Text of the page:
The play begins at a time that is possibly the early 1920’s, on an unspecified island somewhere on Earth. A factory called R.U.R. (an acronym for Rossum’s Universal Robots) manufactures and exports thousands of artificial people, the so-called Robots.
Helena, a daughter of a renowned scientist, Dr. Glory, goes to the island on behalf of the Humanity League to investigate the condition of the Robots. She is told that the elderly Professor Rossum began to seek a sort of scientific substitute for God, with the sole purpose of supplying proof that Providence was no longer necessary. His son had a different goal, that of making live and intelligent working machines that would provide cheap labor. As Domain, the General Manager for Rossum’s Universal Robots explains, humans are too complicated, and a good engineer could make them more simply, which is exactly what the younger Rossum has done. The result is a mechanism that resembles a human in some ways but shows striking differences.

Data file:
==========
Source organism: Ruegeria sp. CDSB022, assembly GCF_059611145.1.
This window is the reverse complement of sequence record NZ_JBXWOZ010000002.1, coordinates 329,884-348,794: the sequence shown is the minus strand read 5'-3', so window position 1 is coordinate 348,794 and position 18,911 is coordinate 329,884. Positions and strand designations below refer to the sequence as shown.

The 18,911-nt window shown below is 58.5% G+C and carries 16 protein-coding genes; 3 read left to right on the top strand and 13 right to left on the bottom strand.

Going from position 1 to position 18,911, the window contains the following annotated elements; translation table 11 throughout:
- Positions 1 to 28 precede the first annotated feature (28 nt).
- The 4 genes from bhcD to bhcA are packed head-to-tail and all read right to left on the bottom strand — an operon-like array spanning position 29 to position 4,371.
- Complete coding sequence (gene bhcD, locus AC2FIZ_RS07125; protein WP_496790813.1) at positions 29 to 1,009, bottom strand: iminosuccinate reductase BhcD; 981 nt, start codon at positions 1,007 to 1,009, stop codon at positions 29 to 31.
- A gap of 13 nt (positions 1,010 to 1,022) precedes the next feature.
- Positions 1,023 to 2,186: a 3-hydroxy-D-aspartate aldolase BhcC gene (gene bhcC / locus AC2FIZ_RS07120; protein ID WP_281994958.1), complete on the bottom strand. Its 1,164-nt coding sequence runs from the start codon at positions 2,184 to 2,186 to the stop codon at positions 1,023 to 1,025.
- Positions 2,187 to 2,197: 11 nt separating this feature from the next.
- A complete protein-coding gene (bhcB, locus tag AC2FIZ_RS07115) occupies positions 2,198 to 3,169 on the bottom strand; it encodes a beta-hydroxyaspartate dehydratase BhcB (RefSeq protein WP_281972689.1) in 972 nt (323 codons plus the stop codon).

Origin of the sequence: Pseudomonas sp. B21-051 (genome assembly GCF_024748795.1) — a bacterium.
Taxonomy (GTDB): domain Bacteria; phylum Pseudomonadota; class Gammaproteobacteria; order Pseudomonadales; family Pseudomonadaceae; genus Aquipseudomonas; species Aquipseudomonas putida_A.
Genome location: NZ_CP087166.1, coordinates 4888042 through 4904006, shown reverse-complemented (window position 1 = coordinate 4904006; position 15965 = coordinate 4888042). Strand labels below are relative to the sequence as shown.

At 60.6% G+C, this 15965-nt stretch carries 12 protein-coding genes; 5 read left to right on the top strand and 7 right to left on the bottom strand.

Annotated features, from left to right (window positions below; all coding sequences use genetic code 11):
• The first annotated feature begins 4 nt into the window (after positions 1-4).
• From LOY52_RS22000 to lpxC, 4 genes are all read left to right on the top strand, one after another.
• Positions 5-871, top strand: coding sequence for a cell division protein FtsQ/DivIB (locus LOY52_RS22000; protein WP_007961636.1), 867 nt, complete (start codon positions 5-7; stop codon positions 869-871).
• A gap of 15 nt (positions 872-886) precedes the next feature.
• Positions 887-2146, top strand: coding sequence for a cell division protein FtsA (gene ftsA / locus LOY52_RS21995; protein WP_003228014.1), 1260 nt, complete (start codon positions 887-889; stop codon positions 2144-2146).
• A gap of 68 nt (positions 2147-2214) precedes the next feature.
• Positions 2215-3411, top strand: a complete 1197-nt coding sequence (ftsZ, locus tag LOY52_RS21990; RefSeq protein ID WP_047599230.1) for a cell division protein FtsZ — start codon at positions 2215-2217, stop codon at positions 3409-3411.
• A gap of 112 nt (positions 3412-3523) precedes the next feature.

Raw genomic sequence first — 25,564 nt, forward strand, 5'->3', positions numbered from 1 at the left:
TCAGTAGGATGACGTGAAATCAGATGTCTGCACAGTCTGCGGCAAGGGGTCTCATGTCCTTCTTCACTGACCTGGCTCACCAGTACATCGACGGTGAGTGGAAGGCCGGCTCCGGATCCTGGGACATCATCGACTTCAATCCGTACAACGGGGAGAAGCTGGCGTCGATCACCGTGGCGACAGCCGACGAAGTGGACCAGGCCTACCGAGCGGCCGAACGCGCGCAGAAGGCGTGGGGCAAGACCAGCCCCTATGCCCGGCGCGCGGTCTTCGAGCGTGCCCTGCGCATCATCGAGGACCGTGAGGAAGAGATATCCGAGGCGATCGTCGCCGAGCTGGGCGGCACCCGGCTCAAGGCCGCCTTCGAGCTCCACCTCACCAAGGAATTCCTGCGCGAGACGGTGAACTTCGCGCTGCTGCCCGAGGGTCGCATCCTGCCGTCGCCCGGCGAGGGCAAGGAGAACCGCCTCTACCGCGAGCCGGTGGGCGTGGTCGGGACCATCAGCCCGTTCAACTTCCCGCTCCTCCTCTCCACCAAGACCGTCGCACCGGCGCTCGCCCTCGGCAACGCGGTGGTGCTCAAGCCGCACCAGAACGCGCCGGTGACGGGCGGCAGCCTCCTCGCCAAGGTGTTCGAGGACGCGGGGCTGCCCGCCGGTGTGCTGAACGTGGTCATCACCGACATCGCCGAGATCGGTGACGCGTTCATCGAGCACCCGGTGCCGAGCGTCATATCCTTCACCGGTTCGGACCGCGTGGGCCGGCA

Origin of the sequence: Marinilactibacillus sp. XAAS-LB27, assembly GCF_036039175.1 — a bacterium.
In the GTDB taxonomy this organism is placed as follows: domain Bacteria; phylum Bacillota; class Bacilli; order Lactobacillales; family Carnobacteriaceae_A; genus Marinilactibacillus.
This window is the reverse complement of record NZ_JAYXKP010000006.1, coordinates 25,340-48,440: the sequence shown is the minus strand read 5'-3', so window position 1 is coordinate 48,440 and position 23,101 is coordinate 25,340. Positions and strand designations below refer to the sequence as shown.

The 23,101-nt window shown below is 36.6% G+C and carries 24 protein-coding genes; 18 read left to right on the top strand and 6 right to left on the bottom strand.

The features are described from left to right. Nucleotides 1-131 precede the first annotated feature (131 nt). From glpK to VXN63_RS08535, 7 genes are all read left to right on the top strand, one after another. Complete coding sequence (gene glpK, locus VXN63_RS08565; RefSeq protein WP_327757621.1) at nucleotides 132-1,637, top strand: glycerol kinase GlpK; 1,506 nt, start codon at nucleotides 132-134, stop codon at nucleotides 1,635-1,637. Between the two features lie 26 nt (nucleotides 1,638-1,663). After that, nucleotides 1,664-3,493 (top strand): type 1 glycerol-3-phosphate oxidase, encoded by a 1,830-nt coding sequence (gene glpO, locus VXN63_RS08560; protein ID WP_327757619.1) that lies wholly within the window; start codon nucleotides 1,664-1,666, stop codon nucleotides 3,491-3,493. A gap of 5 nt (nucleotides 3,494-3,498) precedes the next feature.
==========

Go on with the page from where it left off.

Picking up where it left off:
Amid the handful of humans, surrounded by a hundred thousand Robots, Helena stays on the island much longer than planned. She expresses her sadness as well as her intent to liberate the Robots. She fears that no more children will be born and too many mindless Robots will be produced. She influences one of the engineers, Dr. Gall, to provide the Robots with souls in order to improve their lot; he does so because he is in love with her, as are all others. She...
(The entire section is 478 words.)